Mississippi lawmakers approve medical marijuana market, send bill to governor

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Image of Mississippi state capitol building

(This story has been updated to note the governor has five days to act on the legislation.)

Mississippi is one step from legalizing a medical marijuana market after the state Senate and House both approved an amended bill by an overwhelming margin Wednesday.

The Senate passed the measure by a vote of 46-4; the House approved it by a 103-13 margin.

The bill will now go to the desk of Republican Gov. Tate Reeves.

Reeves had been concerned about the amount of cannabis a qualified patient could buy, but lawmakers reduced the limits to about 3 ounces a month in efforts to alleviate his concerns.

The governor has five days – excluding Sunday – to act on the bill, the Mississippi Medical Cannabis Act, according to the Washington DC-based Marijuana Policy Project (MPP).

If Reeves does nothing, it will become law. If he vetoes the bill, the House and Senate have enough support to override a veto.

As a result of Wednesday’s vote, Mississippi appears poised to become the third state in the Deep South to legalize a medical cannabis market, after Louisiana and Alabama.

Mississippi also appears set to become the 39th state in the country to legalize a commercial medical marijuana program, according to MJBizDaily‘s market definitions.

The state’s MMJ market could launch before the end of the year.

The measure, Senate Bill 2095, calls for license applications to be accepted within 120 days of the passage of the act, or 150 days in the case of dispensaries.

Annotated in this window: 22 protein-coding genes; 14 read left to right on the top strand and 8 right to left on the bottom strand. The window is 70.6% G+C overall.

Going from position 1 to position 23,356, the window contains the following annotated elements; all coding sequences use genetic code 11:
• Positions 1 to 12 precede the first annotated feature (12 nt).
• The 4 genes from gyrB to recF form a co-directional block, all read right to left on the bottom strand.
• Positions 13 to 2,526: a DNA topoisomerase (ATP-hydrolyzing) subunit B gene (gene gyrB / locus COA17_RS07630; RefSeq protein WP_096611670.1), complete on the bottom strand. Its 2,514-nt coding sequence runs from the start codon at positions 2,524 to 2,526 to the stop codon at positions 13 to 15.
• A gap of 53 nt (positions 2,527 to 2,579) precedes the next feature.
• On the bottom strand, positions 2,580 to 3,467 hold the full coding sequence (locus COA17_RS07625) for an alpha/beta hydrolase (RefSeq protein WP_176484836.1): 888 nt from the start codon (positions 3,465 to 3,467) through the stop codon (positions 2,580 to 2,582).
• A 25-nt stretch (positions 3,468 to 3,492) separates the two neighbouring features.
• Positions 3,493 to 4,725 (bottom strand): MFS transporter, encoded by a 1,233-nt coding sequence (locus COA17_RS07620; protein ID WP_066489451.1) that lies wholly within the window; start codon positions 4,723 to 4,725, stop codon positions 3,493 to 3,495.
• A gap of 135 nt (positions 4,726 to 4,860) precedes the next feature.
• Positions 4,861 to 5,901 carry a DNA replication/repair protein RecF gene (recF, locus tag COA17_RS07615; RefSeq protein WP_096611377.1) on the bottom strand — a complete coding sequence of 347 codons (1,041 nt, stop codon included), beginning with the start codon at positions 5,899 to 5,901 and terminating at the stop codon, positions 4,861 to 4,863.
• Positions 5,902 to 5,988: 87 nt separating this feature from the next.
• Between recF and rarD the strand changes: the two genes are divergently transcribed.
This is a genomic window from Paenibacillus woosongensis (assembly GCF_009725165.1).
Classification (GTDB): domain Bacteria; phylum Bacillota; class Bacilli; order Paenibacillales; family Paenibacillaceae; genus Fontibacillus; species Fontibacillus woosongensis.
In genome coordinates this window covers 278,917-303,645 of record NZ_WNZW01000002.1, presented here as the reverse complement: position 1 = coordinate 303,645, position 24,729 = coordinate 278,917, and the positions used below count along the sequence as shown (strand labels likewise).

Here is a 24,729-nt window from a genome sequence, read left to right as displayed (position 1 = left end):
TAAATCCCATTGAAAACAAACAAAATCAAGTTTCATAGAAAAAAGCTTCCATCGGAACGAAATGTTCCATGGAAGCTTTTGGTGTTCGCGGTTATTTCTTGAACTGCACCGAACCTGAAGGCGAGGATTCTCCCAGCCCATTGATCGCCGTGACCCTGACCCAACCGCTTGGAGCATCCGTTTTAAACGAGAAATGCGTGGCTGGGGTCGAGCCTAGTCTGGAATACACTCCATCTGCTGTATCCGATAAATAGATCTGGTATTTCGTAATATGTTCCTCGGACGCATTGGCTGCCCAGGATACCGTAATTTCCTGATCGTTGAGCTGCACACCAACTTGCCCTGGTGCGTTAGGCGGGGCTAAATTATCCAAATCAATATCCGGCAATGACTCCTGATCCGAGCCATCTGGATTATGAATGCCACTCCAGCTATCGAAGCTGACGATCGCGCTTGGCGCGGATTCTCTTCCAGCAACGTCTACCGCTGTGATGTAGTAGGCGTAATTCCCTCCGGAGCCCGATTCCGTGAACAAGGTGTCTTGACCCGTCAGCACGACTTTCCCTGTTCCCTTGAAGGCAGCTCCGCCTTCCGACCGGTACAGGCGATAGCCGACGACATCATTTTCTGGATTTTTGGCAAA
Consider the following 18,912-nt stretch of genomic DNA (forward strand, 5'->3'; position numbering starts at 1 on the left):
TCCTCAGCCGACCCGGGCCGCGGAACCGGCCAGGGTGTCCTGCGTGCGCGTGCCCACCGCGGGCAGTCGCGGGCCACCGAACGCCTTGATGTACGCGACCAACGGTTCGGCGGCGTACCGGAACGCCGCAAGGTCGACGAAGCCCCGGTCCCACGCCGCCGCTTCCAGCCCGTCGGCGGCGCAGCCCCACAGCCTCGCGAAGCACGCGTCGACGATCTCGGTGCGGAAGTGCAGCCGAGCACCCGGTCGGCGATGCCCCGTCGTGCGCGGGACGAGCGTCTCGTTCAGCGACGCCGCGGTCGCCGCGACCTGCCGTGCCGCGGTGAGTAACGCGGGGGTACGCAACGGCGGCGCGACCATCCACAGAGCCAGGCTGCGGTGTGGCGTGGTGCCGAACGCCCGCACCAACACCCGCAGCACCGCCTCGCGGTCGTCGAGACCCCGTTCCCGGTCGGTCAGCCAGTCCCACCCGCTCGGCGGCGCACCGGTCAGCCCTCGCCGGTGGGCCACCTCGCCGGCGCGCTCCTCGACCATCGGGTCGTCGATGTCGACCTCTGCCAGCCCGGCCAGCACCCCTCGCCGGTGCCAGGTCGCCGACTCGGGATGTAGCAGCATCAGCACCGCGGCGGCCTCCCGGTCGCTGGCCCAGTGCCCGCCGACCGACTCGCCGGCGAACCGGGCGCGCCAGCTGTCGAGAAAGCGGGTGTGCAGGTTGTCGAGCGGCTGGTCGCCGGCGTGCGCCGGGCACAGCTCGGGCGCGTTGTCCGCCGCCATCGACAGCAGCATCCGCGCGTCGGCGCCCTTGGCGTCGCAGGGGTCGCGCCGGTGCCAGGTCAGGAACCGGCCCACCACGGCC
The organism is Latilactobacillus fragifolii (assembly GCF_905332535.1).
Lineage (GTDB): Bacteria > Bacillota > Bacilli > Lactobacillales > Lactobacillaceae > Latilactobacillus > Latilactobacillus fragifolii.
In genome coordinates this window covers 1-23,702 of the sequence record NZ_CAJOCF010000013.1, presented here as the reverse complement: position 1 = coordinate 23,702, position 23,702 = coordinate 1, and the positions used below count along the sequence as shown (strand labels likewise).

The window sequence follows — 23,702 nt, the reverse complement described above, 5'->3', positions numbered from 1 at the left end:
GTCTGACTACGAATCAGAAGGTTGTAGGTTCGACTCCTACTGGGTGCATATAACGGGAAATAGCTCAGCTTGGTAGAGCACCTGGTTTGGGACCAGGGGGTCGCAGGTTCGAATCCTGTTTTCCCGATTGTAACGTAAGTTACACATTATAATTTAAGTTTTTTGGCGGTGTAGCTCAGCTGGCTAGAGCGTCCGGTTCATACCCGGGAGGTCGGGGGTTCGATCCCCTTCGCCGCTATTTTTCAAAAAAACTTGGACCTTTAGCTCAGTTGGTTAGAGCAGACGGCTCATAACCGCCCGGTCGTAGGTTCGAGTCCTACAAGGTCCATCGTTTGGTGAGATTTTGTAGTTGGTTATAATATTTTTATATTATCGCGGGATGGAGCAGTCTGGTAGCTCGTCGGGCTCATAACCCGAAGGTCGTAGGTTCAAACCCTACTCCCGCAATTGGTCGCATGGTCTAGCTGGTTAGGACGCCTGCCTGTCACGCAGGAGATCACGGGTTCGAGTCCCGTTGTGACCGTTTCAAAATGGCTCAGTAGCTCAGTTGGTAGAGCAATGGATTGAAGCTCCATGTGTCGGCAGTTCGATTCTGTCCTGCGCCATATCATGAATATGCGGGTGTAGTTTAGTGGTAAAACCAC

Regulators would be required to act on applications within 30 days.

Voters overwhelmingly passed an MMJ initiative at the ballot box in 2020, only to see the Mississippi Supreme Court void it on a technicality.

The law OK’d by legislators Wednesday would be more restrictive than the voter-approved measure.

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Mississippi’s medical cannabis market would have the following features, according to a bill summary by MPP:

  • A potency cap of 30% THC for flower and 60% for concentrates, oils and tinctures.
  • No cap on the number of licenses, but municipalities could choose to opt out. Residents could petition to put the issue to a vote.
  • No individual or business would be allowed to have more than a 10% ownership interest in more than one cultivation license, one processing license or four dispensary licenses.
  • Patients could purchase up to about 3 ounces of marijuana a month. That’s lower than the 5-ounce-a-month cap in the 2020 referendum.
  • Cultivation would be limited to indoors. There would be six cultivation tiers, ranging from a micro-cultivator capped at 1,000 square feet to a Tier 6 grower with 100,000 square feet or more.
  • A seed-to-sale tracking system would be created, and the proposed law calls for criminal penalties for violations.
  • A 5% excise tax would be imposed on wholesale in addition to the state sales tax (currently 7%) for retail sales.

Jeff Smith can be reached at jeff.smith@mjbizdaily.com.